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      Agricultural Issues Center
      University of California
      1 Shields Avenue
      Davis, California 95616
      530-752-2320
      agissues@ucdavis.edu
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Climate Change

See also
- Jackson Soil and Root Ecology Lab page.
- THE DAVIS STATEMENT
- California Climate Change Portal
- Greenhouse Gas Inventory Data - 2000 to 2011 California AIr Resources Board


Which California Foods You Consume Makes Little Impact on
Drought-Relevant Water Usage

Nina M. Anderson and Daniel A. Sumner, ARE Update, February 2016
Click here for methodolgy and data.

Economics of downscaled climate-induced changes in cropland, with projections to 2050: evidence from Yolo County California

Hyunok Lee, Daniel A. Sumner 2015. This article establishes quantitative relationships between the evolution of climate and cropland using daily climate data for a century and data on allocation of land across crops for six decades in a specific agro-climatic region of California. These relationships are applied to project how climate scenarios reported by the Intergovernmental Panel on Climate Change would drive cropland patterns into 2050. Projections of warmer winters, particularly from 2035 to 2050, cause lower wheat area and more alfalfa and tomato area. Only marginal changes in area were projected for tree and vine crops, in part because although lower, chill hours remain above critical values.

The Economics of the Drought for California Food and Agriculture.
ARE Update, Vol. 18, No. 5, May/Jun, 2015 Special Issue
- Daniel A. Sumner. "Introduction to the Issue."
- Ellen Hanak and Jeffrey Mount. "Putting California’s Latest Drought in Context ."
- Josué Medellín-Azuara, Duncan MacEwan, Jay R. Lund, Richard E. Howitt, and Daniel A. Sumner. "Agricultural Irrigation in This Drought: Where Is the Water and Where Is It Going?"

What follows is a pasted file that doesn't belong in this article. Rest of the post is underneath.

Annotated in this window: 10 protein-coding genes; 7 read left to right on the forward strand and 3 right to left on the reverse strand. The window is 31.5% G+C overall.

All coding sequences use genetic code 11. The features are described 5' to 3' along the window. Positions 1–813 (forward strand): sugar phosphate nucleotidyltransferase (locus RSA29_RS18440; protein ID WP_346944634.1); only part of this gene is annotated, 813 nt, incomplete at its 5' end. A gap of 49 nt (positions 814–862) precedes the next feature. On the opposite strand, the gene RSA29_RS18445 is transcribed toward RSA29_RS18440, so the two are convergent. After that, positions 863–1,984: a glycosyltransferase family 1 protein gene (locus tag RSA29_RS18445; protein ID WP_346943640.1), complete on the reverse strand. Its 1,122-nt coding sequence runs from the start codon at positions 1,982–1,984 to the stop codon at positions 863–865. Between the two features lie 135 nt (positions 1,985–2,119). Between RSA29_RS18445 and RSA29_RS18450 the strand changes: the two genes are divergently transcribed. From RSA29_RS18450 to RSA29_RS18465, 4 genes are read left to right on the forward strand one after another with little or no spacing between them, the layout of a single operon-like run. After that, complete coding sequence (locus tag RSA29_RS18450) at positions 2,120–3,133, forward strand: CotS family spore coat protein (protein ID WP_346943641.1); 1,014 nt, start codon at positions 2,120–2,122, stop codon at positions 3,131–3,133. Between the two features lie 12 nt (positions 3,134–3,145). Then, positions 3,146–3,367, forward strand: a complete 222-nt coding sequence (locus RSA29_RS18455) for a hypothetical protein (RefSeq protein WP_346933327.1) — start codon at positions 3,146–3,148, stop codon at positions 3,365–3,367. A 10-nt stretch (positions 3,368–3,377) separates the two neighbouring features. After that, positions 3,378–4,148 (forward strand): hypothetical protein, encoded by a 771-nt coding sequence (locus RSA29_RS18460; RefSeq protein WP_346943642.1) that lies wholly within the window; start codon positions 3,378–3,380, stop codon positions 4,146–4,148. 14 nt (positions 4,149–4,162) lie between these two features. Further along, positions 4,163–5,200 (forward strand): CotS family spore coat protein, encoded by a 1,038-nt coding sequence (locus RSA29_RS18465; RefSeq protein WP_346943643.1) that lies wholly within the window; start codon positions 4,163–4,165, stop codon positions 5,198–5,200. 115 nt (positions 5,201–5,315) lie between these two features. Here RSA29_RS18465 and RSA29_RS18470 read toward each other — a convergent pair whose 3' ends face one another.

- Richard E. Howitt, Josué Medellín-Azuara, Duncan MacEwan, Jay R. Lund, and Daniel A. Sumner. "Economic Impact of the 2015 Drought on Farm Revenue and Employment."
- Daniel A. Sumner. "California’s Severe Drought Has Only Marginal Impacts on Food Prices."

California’s farms face growing water management challenges
Ellen Hanak, Jay Lund, Charles Burt, Richard Howitt, Josué Medellín-Azuara, Doug Parker, Daniel Sumner, David Zoldoske. Public Policy Institute of California April 2015


csa logoClimate-smart agriculture global research agenda: scientific basis for action

This paper arose from the Climate-Smart Agriculture Global Science Conference in 2013. Climate-smart agriculture (CSA) addresses the challenge of meeting the growing demand for food, fibre and fuel, despite the changing climate and fewer opportunities for agricultural expansion on additional lands.


Economic Analysis of the 2014 Drought for California Agriculture
Richard Howitt, Josué Medellín-Azuara, Duncan MacEwan, Jay Lund, and Daniel Sumner. Center for Watershed Sciences University of California, Davis. July 15 2014.

Climate Change:
Challenges to California’s Agriculture and Natural Resources

PANEL

AIC Director Dan Sumner (L) adresses the Climate Change: Challenges to California’s Agriculture and Natural Resources Conference in Sacramento.

UC Drought Science, Policy and Management Summit
- AIC Director Dan Sumner's slides available here. All slides available here.
- Video of the conference available here.
- Photos available here.

Greenhouse Gas Mitigation Opportunities in California Agriculture. Review of the Economics.
Hyunok Lee and Daniel Sumner.Duke University, Nicholas Institute for Environmental Policy Solutions.